Pointsettias, candycanes, and Aunt Jane: First Aid for the Holidays
First Aid for the Holidays: Not your standard tips
You’ve probably read dozens of holiday articles that give you the standard tips for surviving the festive season (e.g., don’t eat too much, get some exercise, etc.). This isn’t one of them. This is possibly the world’s first list of helpful holiday health tips.
What to do if a child or pet eats a poinsettia plant.
You might wonder how this could happen. However, if you have pets or kids, you know a lot of strange things go on. The hoopla about poinsettias being poisonous started around 1920 when a Hawaiian child reportedly ate some leaves from the plant and died. This report was based on rumor and never confirmed. Research since then seems to indicate that about the most that could happen from getting “up close and personal” with poinsettias is some people might get a rash from the leaves, and children could get a mild tummy ache (rarely vomiting) if they ate the leaves. As with most houseplants, it’s probably best to keep your kids and pets from grazing on your poinsettias. But the word is, this is not a very toxic plant.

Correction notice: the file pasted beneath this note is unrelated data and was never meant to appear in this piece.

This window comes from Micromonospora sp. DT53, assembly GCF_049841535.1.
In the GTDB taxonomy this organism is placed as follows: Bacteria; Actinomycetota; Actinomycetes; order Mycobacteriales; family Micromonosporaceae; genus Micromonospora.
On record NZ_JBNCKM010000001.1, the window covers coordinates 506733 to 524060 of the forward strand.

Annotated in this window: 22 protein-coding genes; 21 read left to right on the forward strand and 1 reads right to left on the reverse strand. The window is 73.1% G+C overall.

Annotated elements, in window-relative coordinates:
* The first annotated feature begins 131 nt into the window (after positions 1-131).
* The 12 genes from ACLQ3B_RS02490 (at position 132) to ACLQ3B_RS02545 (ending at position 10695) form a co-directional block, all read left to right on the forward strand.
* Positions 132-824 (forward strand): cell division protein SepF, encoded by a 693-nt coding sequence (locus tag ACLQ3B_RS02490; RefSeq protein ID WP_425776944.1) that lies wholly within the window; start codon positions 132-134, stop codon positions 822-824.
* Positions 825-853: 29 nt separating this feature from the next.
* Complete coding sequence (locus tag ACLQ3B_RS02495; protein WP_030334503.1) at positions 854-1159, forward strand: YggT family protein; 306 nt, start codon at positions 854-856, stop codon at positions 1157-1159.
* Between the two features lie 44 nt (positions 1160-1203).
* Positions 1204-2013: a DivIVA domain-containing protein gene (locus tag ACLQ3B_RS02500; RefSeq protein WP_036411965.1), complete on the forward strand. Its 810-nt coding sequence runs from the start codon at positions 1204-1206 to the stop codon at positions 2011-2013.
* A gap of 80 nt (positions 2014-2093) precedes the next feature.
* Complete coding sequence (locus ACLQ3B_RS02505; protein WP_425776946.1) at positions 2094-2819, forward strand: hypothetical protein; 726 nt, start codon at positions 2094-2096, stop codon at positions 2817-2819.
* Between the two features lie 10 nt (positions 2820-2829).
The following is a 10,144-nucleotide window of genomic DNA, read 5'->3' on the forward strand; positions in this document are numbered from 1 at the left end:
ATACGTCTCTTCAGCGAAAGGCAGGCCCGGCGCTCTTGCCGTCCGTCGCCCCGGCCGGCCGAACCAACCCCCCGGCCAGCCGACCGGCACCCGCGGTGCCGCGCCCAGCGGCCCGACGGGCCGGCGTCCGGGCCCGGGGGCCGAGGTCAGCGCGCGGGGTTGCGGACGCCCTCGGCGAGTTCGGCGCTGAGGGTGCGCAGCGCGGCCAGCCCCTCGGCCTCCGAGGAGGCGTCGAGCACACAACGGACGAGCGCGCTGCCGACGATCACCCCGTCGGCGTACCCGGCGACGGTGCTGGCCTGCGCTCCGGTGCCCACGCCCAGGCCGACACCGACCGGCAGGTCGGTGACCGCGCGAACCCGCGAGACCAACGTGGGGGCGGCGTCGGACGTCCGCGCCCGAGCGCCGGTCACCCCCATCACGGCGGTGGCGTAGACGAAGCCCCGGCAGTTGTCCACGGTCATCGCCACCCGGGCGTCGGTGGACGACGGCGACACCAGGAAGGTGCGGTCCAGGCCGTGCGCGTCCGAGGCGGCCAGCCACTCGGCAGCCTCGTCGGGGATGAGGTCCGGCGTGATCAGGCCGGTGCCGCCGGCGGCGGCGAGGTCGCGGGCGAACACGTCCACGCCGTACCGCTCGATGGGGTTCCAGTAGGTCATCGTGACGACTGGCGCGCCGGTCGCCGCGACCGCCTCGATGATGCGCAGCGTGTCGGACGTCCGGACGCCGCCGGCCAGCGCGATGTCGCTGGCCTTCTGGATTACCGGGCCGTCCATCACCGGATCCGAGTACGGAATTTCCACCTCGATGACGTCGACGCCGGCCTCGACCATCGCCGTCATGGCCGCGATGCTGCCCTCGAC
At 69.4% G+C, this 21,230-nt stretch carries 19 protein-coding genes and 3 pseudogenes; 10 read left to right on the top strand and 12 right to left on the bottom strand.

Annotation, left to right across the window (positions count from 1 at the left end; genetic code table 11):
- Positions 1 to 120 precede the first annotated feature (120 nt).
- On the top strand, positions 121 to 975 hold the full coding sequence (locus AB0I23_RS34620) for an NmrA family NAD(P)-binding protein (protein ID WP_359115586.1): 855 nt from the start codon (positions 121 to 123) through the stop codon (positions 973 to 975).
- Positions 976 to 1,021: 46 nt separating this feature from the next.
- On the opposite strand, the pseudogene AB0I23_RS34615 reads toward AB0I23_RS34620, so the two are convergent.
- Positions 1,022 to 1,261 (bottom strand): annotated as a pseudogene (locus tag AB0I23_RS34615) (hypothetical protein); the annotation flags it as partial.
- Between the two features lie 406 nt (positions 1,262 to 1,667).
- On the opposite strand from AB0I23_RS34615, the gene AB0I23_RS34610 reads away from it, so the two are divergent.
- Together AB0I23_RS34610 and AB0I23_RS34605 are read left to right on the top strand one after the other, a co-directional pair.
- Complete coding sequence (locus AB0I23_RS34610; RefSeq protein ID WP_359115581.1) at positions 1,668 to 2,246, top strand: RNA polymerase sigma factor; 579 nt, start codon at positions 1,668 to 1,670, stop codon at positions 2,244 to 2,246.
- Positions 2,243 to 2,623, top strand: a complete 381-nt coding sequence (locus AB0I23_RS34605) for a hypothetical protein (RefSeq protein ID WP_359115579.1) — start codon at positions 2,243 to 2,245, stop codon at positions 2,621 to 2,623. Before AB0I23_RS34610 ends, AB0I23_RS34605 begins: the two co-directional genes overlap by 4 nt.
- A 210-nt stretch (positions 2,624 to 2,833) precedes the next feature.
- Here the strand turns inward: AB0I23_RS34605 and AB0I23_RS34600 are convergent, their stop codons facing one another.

However, mistletoe and holly berries are. If a child or a pet does chow down on these plants, check with Poison Control 1-800-222-1222 .
What to do if someone is choking on a piece of candy cane.
If─and only if─the person who’s choking can’t cough, talk, breathe, or is turning blue or dusky, then try the choking rescue procedure, i.e., the Heimlich Maneuver. This may help pop out that piece of candy cane.
How can you prevent choking? Don’t drink too much wine or other alcoholic beverages at holiday parties. Alcohol dulls your senses and may cause you to gulp down big pieces of food and choke. Keep popcorn, nuts, or hard candy away from children younger than 3 years —they can’t chew these foods well enough to manage them safely.
What to do if the family get-together is driving you nuts.
Isn’t it great to see your mom and brother-in-law? Sometimes family togetherness added to old, unresolved issues added to holiday tensions make the season feel like it’s something to be endured instead of enjoyed. If you find yourself in tense setting, give yourself a break—go for a walk or drive around and look at holiday lights. Be kind to yourself in these moments. Consider applying the message in this Health4U blog post by Lisa Laughman.